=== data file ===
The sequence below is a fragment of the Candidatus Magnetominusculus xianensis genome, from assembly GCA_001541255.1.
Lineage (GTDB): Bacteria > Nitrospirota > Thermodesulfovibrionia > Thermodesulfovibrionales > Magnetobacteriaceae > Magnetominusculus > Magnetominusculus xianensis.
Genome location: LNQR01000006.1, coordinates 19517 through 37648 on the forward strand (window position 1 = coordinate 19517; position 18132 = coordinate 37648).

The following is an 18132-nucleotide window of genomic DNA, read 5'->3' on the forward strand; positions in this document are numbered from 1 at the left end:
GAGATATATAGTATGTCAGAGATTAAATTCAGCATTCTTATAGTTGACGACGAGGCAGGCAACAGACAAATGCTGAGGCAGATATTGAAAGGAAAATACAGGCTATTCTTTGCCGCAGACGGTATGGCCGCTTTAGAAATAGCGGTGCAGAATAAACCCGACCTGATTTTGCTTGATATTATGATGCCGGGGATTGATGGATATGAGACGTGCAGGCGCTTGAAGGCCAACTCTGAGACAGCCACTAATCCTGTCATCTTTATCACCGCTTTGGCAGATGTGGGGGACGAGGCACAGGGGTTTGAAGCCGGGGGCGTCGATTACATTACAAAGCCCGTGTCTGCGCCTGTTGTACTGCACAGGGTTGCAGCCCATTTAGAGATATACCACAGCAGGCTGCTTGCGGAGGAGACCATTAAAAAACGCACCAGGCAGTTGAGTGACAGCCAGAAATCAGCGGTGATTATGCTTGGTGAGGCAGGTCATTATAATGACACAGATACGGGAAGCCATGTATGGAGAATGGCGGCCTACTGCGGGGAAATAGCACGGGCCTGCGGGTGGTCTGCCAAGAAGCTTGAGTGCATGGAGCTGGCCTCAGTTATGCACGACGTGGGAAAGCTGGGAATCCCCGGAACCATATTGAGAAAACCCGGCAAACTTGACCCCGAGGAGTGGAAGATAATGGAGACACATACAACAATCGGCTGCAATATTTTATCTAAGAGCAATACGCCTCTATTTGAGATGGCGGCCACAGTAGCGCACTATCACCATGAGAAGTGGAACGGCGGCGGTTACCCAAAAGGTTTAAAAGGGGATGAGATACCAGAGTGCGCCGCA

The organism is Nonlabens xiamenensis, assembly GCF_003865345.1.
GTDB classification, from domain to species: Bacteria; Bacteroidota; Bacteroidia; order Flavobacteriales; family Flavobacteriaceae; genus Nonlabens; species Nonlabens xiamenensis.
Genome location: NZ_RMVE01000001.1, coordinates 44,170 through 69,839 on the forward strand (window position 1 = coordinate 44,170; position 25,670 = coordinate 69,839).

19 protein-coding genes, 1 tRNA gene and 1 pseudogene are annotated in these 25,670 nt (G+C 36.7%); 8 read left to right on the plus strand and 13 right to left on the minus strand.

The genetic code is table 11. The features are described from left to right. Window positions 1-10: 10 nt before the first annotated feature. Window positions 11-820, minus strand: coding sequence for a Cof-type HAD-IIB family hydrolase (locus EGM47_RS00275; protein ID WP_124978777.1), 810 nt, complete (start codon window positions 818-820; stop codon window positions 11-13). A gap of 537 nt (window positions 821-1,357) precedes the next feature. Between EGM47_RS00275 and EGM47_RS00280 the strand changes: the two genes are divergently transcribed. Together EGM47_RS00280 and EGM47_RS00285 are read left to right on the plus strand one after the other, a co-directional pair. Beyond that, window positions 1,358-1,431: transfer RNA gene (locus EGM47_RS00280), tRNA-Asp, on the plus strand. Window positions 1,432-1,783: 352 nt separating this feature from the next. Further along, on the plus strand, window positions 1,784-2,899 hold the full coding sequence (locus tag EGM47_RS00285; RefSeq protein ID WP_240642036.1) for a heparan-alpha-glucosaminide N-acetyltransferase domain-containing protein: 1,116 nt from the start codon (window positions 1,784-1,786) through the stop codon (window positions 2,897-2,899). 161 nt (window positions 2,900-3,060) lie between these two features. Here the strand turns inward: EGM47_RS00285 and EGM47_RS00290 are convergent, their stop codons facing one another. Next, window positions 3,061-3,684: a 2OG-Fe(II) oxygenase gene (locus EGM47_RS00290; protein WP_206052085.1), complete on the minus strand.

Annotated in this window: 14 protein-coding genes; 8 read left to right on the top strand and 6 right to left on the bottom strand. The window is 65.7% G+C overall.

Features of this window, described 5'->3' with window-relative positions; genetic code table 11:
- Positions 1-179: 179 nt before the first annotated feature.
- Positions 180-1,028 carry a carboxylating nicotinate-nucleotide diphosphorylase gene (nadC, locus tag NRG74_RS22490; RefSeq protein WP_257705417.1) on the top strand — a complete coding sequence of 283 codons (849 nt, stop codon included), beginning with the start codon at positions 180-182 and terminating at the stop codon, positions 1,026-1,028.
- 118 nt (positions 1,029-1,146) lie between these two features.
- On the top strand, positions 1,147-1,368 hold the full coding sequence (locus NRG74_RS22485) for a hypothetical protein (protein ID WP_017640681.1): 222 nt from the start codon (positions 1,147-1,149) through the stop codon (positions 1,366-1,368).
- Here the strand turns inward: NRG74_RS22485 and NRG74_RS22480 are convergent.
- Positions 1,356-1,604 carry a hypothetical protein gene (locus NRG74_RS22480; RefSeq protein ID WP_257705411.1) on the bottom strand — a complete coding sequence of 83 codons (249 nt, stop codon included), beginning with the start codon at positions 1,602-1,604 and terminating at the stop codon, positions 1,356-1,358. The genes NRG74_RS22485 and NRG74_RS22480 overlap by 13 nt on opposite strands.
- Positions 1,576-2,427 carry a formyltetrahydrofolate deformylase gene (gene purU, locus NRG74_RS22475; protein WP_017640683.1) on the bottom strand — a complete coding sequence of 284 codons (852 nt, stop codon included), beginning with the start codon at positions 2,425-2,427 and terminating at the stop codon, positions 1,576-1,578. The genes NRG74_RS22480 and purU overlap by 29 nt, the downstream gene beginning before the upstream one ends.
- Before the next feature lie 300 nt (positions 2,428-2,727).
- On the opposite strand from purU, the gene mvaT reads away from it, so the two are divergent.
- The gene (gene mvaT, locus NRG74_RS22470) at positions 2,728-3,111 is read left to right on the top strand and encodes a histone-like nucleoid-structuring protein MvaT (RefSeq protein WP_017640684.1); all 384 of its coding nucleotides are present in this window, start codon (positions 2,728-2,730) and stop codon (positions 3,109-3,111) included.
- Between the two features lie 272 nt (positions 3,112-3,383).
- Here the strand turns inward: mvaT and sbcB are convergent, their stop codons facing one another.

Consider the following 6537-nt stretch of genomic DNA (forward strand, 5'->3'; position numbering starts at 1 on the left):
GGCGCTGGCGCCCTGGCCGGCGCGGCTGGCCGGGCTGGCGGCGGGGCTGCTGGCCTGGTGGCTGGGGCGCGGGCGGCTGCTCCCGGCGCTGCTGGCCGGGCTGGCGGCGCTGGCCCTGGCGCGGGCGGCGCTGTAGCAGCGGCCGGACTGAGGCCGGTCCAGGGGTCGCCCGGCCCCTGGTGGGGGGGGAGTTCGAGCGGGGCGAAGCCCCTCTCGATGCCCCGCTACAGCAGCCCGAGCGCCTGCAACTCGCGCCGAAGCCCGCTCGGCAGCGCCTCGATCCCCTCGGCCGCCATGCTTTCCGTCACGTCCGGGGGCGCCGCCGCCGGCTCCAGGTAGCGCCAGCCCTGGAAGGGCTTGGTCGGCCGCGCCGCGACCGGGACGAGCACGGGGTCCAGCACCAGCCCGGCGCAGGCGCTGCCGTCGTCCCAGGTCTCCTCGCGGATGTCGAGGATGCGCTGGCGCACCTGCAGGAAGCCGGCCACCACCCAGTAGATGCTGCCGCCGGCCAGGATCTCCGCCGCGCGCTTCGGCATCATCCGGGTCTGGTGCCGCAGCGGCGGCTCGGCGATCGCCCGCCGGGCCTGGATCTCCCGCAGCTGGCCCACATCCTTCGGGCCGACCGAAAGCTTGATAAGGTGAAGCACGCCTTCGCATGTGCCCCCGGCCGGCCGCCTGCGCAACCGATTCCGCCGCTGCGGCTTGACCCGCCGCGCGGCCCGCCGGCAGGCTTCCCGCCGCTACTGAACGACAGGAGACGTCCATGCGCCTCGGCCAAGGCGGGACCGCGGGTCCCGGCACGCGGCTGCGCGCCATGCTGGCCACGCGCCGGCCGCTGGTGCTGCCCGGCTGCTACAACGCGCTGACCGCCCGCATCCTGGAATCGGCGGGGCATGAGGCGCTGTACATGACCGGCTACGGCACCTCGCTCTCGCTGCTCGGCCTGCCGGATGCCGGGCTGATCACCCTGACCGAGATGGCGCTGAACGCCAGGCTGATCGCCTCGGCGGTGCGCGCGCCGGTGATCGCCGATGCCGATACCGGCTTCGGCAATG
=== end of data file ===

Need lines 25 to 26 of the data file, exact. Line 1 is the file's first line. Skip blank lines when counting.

Consider the following 6537-nt stretch of genomic DNA (forward strand, 5'->3'; position numbering starts at 1 on the left):
GGCGCTGGCGCCCTGGCCGGCGCGGCTGGCCGGGCTGGCGGCGGGGCTGCTGGCCTGGTGGCTGGGGCGCGGGCGGCTGCTCCCGGCGCTGCTGGCCGGGCTGGCGGCGCTGGCCCTGGCGCGGGCGGCGCTGTAGCAGCGGCCGGACTGAGGCCGGTCCAGGGGTCGCCCGGCCCCTGGTGGGGGGGGAGTTCGAGCGGGGCGAAGCCCCTCTCGATGCCCCGCTACAGCAGCCCGAGCGCCTGCAACTCGCGCCGAAGCCCGCTCGGCAGCGCCTCGATCCCCTCGGCCGCCATGCTTTCCGTCACGTCCGGGGGCGCCGCCGCCGGCTCCAGGTAGCGCCAGCCCTGGAAGGGCTTGGTCGGCCGCGCCGCGACCGGGACGAGCACGGGGTCCAGCACCAGCCCGGCGCAGGCGCTGCCGTCGTCCCAGGTCTCCTCGCGGATGTCGAGGATGCGCTGGCGCACCTGCAGGAAGCCGGCCACCACCCAGTAGATGCTGCCGCCGGCCAGGATCTCCGCCGCGCGCTTCGGCATCATCCGGGTCTGGTGCCGCAGCGGCGGCTCGGCGATCGCCCGCCGGGCCTGGATCTCCCGCAGCTGGCCCACATCCTTCGGGCCGACCGAAAGCTTGATAAGGTGAAGCACGCCTTCGCATGTGCCCCCGGCCGGCCGCCTGCGCAACCGATTCCGCCGCTGCGGCTTGACCCGCCGCGCGGCCCGCCGGCAGGCTTCCCGCCGCTACTGAACGACAGGAGACGTCCATGCGCCTCGGCCAAGGCGGGACCGCGGGTCCCGGCACGCGGCTGCGCGCCATGCTGGCCACGCGCCGGCCGCTGGTGCTGCCCGGCTGCTACAACGCGCTGACCGCCCGCATCCTGGAATCGGCGGGGCATGAGGCGCTGTACATGACCGGCTACGGCACCTCGCTCTCGCTGCTCGGCCTGCCGGATGCCGGGCTGATCACCCTGACCGAGATGGCGCTGAACGCCAGGCTGATCGCCTCGGCGGTGCGCGCGCCGGTGATCGCCGATGCCGATACCGGCTTCGGCAATG